Chancellor Michael Wilson with three of the student organizers of the event

Model United Nations conference draws students from around the world

Chancellor Michael Wilson addresses 30th annual North American event

As a former federal finance minister and Canadian Ambassador to the United States, U of T Chancellor Michael Wilson is used to giving advice to governments.

But he turned the tables at the opening of the 30 annual North American Model United Nations (NAMUN) conference on Thursday when he asked the assembled students to give him advice on two major international issues – the rise of ISIS and the conflict in Ukraine.

Wilson asked about 200 students gathered at the Isabel Bader Theatre to imagine that he was Prime Minister Stephen Harper or U.S. President Barack Obama and that they were their policy advisers. The advice from students was articulate, insightful and dynamic.

The Chancellor outlined some conflicting “solutions” to the violence perpetrated by ISIS and told the students: “Where will we draw the line? What degree of ‘success’ on the part of ISIS is tolerable, at least in terms of global security?"

Obama has been continually pressed “to put boots on the ground,” the Chancellor said. But the President’s request for formal authorization from Congress raises many questions. “We simply cannot know that something more than limited ground combat operations won’t be necessary at some point, or something even greater than that.”

The conference, which was started by a group of U of T students in 1985, is a four-day event this year and attracted young people from five provinces, as well as U.S. states including California, Utah, Pennsylvania, Michigan, New York and Illinois.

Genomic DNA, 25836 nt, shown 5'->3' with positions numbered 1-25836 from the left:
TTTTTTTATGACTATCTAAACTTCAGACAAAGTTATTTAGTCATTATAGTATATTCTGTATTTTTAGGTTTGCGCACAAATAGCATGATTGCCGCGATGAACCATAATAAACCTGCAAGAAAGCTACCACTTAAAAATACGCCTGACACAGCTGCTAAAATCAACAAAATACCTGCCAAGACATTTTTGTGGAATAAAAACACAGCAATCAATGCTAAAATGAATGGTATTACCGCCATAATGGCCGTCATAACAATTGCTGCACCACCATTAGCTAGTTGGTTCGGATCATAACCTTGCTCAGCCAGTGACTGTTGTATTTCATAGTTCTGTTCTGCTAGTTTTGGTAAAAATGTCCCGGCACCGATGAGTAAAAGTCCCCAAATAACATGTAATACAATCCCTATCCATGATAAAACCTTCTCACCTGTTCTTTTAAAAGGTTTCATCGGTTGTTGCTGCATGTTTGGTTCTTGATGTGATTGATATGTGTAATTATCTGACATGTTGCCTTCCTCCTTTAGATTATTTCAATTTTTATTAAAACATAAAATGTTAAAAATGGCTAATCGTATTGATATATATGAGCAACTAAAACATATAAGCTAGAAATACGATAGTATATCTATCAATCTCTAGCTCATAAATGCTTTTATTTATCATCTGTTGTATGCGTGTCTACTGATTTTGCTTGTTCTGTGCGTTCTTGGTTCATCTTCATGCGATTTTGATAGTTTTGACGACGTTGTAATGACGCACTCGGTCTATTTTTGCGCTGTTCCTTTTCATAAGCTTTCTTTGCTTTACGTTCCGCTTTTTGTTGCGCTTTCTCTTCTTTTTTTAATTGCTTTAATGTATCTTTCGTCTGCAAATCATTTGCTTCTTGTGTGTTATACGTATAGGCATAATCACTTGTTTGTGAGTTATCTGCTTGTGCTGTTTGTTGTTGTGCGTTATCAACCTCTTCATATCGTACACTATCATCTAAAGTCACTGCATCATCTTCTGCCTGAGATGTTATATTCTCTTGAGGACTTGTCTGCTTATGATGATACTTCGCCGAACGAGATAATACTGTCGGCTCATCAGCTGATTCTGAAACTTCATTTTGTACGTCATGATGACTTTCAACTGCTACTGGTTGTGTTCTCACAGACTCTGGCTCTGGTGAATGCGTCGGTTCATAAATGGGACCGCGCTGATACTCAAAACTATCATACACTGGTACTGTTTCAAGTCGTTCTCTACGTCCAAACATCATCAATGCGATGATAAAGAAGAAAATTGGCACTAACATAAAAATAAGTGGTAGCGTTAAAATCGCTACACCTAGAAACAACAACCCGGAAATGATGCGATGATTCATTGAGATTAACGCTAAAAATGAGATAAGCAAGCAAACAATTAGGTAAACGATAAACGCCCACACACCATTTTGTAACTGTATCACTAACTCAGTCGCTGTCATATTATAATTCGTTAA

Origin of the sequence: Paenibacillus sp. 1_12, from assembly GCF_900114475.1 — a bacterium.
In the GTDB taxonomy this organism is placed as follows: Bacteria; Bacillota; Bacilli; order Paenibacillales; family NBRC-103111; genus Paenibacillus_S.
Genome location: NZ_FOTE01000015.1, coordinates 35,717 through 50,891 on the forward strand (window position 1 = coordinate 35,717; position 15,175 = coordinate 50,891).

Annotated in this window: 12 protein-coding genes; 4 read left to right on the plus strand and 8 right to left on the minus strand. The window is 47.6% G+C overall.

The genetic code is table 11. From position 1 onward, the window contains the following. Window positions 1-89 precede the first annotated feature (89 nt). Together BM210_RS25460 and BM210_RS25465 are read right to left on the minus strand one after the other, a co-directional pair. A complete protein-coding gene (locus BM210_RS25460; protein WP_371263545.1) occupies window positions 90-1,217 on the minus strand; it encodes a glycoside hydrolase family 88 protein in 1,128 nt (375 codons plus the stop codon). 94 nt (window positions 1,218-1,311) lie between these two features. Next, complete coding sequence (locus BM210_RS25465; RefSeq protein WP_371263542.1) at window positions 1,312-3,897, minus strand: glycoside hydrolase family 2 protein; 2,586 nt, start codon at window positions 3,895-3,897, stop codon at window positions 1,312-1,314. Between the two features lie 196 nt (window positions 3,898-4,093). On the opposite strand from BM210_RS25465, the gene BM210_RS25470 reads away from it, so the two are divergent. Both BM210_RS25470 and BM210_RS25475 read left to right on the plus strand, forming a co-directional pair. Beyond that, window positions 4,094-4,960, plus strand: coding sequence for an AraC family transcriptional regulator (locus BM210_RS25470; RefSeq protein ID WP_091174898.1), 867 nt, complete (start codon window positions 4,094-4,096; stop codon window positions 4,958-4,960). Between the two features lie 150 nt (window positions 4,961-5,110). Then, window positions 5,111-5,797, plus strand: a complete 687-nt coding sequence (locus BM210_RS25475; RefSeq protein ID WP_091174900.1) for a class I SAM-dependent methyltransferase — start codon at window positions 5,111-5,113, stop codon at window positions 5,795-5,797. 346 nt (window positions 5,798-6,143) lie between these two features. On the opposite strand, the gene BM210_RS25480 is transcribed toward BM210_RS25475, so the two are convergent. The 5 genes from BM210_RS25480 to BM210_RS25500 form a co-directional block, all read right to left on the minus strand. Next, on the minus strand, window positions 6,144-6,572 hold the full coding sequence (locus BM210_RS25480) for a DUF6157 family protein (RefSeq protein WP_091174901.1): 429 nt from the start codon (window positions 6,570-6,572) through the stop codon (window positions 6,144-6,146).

Students from Indonesia are here for the first time and those from India are here for a second time.

But despite the diversity of students, the response to military action against ISIS (also known as ISIL or Islamic State) was virtually universal: diplomacy, not military intervention, is the best route to take.

Some of the responses included: “A military solution is simply not feasible; the west has been propagating, inadvertently, the rise of extreme Islamism.” Another student said western intervention has led to the “destabilization” of regimes in the Middle East and another said the Middle East “is spiralling into its own world war.”

Wilson agreed that “there are no easy answers to this complex problem” and that he heard the students conclude that a domestic solution is the best one, and if there has to be “boots on the ground” they should be accompanied by regional boots on the ground.

Another complex problem is the situation in Ukraine. Wilson, speaking as Prime Minister Harper, said “you will have noticed that Canada’s prime minister has been one of the strongest political leaders speaking out against Russia. Some have criticized me for personalizing my comments and in that way demonizing President [Vladimir] Putin.”

The Chancellor said “we are in a serious predicament. Is there still a way to bring him [Putin] back into a reasonable relationship with western Europe? What are the roles that the leaders of Canada, the United States and other countries should play?”

Students agreed with Wilson that German Chancellor Angela Merkel, who has met with Putin more than 30 times, should be supported in her role as mediator, and that there should be some consideration given to a demilitarized zone in Ukraine, similar to the one between North and South Korea.

Wilson had wanted the students to give advice on NAFTA and a bigger role for political leaders on its impact, but ran out of time. The students will also discuss the use of drones and depleting oil resources during the conference.


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